Friends, here is an incomplete list of things for which I have a wafer-thin patience:
– Fascist apologetics
– The patriarchy
– Typos and grammatical errors on businesses and in ad copy
– Anthrax (the band)
– Anthrax (the illness)
– Man-buns on non-samurai
– The calculated, cynical, and overwhelmingly successful effort to orchestrate a politically convenient erosion of trust in science, facts, and expertise
– Sludge metal
Although they only tick the last of those boxes (and barely, at that), one might expect New York’s Unearthly Trance to be a hard sell. And yet, despite many superficial similarities with the bloated torrent of riffless, characterless, dead-weight sludge that has thrown a hapless wrench in the gears of heavy metal for much of the past fifteen years, Unearthly Trance succeeds wildly at every point where so many others fail flatly.
The primary reason Unearthly Trance is the connoisseur’s choice in modern sludge-hued doom is the same thing that ought to be tattooed on all four of the cracker foreheads on Mt Rushmore: it’s the riffs, stupid. Ryan Lipynsky’s guitar riffs (often doubled with perfect trunk-rattling scuzziness by Jay Newman’s bass) are omnivorous, pulling in bits of Sabbath swing, classic sludge causticness, hardcore punchiness, pinches, bends, stutters, and whatever else might be needed to get the damn job done. The trio of Lipynsky, Newman, and drummer Darren Verni has been stable across all six Unearthly Trance albums, and their chemistry is evident in the locked-in groove and sympathetic instrumental interplay.
Although it has been seven years since the last Unearthly Trance feedback, it felt in some ways like the band never quite left. Its members have been incestuously active across a number of other projects throughout UT’s lifespan, including Thralldom, Villains, Serpentine Path, The Howling Wind, and Force & Fire. Nevertheless, much like the Zeitgeister camp has increasingly come to feel like a river delta fed by the headwaters of Valborg, Unearthly Trance feels like the Ur-expression of this nexus of bands, which makes their proper return all the more worth celebrating.
Unearthly Trance often uses noise, distortion, feedback, and other unsettling ambience, but it never feels tossed in to cover for a lack of ideas. On Stalking the Ghost, some of the sprawl and experimentation of their previous album V has been reined in, but compared to the dreadfully dull albums the trio made with Electric Wizard’s Tim Bagshaw as Serpentine Path, the band has thankfully let more than a little of their excellent weirdness to creep back in. Lipynsky’s vocals occasionally drift into sparse clean passages that call to mind Neurosis at their most contemplative (see “Into the Spiral” and “Lion Strength”), but for the most part, his vocal attack is direct and bilious. Particularly notable is early album highlight “Dream State Arsenal,” where the main riff harnesses guitar bends to achieve maximum swagger while slipping into a powerful conclusion, with Lipynsky’s snarled “Death is but a dream” sounding nearly convincing.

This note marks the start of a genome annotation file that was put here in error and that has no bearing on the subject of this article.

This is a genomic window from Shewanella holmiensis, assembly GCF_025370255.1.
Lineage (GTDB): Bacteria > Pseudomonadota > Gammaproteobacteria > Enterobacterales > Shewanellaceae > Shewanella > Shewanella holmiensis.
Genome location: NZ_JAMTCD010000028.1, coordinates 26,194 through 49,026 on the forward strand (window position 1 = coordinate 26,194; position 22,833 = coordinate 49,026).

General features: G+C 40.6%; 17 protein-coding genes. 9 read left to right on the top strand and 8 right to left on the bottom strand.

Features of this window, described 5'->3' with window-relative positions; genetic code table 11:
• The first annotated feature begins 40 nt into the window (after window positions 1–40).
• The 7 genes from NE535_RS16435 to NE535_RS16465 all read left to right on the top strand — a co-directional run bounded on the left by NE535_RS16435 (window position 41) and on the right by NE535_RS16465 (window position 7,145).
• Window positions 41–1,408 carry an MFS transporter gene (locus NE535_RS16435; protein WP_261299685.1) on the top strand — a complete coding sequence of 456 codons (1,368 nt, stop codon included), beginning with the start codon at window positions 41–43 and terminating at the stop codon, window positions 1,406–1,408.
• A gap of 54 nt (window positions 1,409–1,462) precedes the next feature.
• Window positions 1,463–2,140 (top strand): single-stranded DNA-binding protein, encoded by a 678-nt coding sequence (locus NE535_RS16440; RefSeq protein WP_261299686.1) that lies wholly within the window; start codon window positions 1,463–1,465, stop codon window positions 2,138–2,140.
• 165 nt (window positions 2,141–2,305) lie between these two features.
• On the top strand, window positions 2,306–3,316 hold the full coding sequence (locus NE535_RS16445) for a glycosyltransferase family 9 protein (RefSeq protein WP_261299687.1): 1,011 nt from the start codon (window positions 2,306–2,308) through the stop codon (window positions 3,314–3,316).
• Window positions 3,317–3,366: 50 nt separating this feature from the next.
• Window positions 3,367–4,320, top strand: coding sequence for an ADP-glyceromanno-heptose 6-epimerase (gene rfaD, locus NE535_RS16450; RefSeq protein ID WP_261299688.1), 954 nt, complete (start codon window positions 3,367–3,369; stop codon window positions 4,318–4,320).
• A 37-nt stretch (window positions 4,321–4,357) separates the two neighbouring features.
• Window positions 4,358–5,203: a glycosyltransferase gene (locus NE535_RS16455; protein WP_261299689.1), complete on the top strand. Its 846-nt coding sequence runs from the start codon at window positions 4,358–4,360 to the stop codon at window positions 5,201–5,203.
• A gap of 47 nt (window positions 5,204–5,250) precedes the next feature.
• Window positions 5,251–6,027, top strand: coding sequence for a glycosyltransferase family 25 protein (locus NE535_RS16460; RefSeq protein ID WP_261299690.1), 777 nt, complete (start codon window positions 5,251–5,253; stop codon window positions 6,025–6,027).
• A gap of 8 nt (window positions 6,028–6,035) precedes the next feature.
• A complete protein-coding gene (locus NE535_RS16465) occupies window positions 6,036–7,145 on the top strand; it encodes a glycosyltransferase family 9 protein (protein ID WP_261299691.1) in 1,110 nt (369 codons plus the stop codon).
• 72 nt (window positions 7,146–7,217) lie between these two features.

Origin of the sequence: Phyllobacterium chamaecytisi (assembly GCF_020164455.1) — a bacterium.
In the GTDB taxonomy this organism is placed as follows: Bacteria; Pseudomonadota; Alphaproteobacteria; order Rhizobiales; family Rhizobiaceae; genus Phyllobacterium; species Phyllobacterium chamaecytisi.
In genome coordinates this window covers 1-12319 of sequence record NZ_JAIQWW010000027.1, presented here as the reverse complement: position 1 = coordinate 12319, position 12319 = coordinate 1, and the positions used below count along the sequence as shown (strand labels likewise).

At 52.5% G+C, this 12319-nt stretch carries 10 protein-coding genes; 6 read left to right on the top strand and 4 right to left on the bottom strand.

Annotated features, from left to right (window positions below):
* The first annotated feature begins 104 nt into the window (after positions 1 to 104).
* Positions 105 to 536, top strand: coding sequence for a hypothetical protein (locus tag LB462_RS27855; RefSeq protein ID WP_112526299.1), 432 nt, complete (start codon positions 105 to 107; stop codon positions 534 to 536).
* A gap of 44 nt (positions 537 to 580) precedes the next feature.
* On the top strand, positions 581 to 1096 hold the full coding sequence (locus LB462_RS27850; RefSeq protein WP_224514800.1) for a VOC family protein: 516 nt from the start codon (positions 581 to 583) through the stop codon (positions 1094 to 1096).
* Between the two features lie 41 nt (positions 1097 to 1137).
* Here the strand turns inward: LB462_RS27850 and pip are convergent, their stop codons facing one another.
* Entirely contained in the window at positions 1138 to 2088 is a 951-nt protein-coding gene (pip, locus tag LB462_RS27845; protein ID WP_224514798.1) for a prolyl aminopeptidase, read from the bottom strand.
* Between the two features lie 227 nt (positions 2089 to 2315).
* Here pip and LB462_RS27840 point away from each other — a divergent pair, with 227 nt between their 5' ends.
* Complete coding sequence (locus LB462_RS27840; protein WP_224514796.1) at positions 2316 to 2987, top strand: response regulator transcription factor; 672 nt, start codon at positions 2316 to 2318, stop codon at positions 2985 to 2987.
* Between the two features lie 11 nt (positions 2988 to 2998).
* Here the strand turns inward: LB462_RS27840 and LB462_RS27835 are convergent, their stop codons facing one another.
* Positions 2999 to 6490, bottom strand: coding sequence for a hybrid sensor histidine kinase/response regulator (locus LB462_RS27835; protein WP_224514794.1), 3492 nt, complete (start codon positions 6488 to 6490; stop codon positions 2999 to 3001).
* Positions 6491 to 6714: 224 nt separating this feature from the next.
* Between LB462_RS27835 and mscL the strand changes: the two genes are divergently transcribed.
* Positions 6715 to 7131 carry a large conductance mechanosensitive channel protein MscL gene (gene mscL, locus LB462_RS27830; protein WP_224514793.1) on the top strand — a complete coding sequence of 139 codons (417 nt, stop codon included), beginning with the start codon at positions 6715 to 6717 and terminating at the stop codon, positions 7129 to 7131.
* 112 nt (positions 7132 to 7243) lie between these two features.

Stalking the Ghost doesn’t pull out quite as much Celtic Frost stomp in its riffs as UT did on The Trident and Electrocution, but the album is something of a comfortable midpoint between nearly all their albums. While the album’s first four songs are all relatively punchy, the back half gives itself some space to wander. Nevertheless, everything remains tethered to the riff. The solo at the tail-end of “Lion Strength” is simple but perfect, given how it launches itself from the hugely swaggering bounce of the drums and bass, and while “Invisible Butchery” is likely the album’s low point, that’s due more to being superfluous than committing any real offense. “The Great Cauldron” winds the album down on a high note, riding a surging, twitchy riff that is eventually augmented by organ and purposeful doom drops. True album closer “In the Forest’s Keep” is a mostly mellow comedown, a largely spacious and ambient piece with guitar, muted drums, crackling flames, and a spoken word coda. Although inessential, it confidently escorts the roiling pulse of the band back to the background noise from which it first swelled.
All told, there’s little new ground broken here. But with a band as consistently excellent as Unearthly Trance, that kind of holding pattern is as much a quality assurance stamp as it is an accusation of listlessness. Call them sludge if you must (note: please don’t), but the fact remains that there may be no one out there making a better version of this particular sort of racket. Find the riffs you thought were only a distant memory, and let them succor you.